June 11 – 14, 2021: After the solar eclipse, the crescent moon returns to the western sky after sunset appearing with Evening Star Venus on June 11. Each evening the crescent waxes and appears higher in the sky. The crescent is near Mars on June 13.
by Jeffrey L. Hunt
After the annular solar eclipse on June 10, the waxing crescent moon appears in the western sky after sunset. It moves past Evening Star Venus and then Mars.
Here’s what to look for:
June 11: Forty-five minutes after sunset, brilliant Venus is about 8° up in the west-northwest. The crescent moon, 2% illuminated, is 2.8° to the lower right of Venus.
June 12: This evening the moon, 6% illuminated, is over 8° to the upper left of Venus and 4.5° to the lower left of Pollux.
June 13: The crescent moon, 12% illuminated and 20° to the upper left of Venus, is 2.9° above Mars.
June 14: The crescent moon is nearly 20% illuminated and 30° up in the west. The lunar slice is over 14° to the upper left of Mars.
Photographers can capture sunlight reflected from Earth’s oceans, land, and clouds that illuminates the night portion of the moon. This is known as earthshine. In the photo above, the moon was 9% illuminated. The photo’s properties: 140mm, f/5.6, 5 seconds exposure, ISO-100.
Articles and Summaries
- Venus as an Evening Star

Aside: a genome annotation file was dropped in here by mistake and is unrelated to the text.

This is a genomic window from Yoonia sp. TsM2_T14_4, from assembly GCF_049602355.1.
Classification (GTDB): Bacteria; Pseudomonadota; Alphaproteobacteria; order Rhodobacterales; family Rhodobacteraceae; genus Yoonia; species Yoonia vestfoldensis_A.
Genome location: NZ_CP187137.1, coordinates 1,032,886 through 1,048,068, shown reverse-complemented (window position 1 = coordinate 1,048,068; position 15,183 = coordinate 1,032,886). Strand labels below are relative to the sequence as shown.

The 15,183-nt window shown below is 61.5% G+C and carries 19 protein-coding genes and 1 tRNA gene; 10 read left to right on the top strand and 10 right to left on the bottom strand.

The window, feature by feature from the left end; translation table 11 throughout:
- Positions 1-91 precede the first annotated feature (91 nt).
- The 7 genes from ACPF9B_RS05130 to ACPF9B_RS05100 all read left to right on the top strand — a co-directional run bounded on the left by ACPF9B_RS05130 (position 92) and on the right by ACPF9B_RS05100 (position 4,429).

- Venus Evening Star (Summary)
- Mars during 2021 (Summary)
- Planets during June 2021
July 7, 2021: In five evenings, Venus passes Mars for the first conjunction in a triple conjunction that carries into 2022. Look for them low in the west-northwest after sunset.
July 2021: Elusive Mercury appears in the morning sky in the east-northeast during morning twilight. The best mornings to see Mercury are July 7 and July 8, when the moon is nearby.
July 6, 2021: In less than a week, brilliant Venus passes Mars in the west-northwestern sky after sunset. This evening the two planets are 3.8° apart. Venus is over 18° to the lower right of the star Regulus.
July 1 – July 7, 2021, the waning crescent appears in the eastern sky. Early in the viewing period, the moon is among the dim stars of Pisces. As the week progresses, the moon wanes and moves farther eastward, appearing near Taurus.
July 5, 2021: Our planet Earth reaches its farthest point in its yearly trek around the sun. Our seasons are not related to Earth’s distance from the sun. Coincidentally, the moon is at its farthest point from Earth today.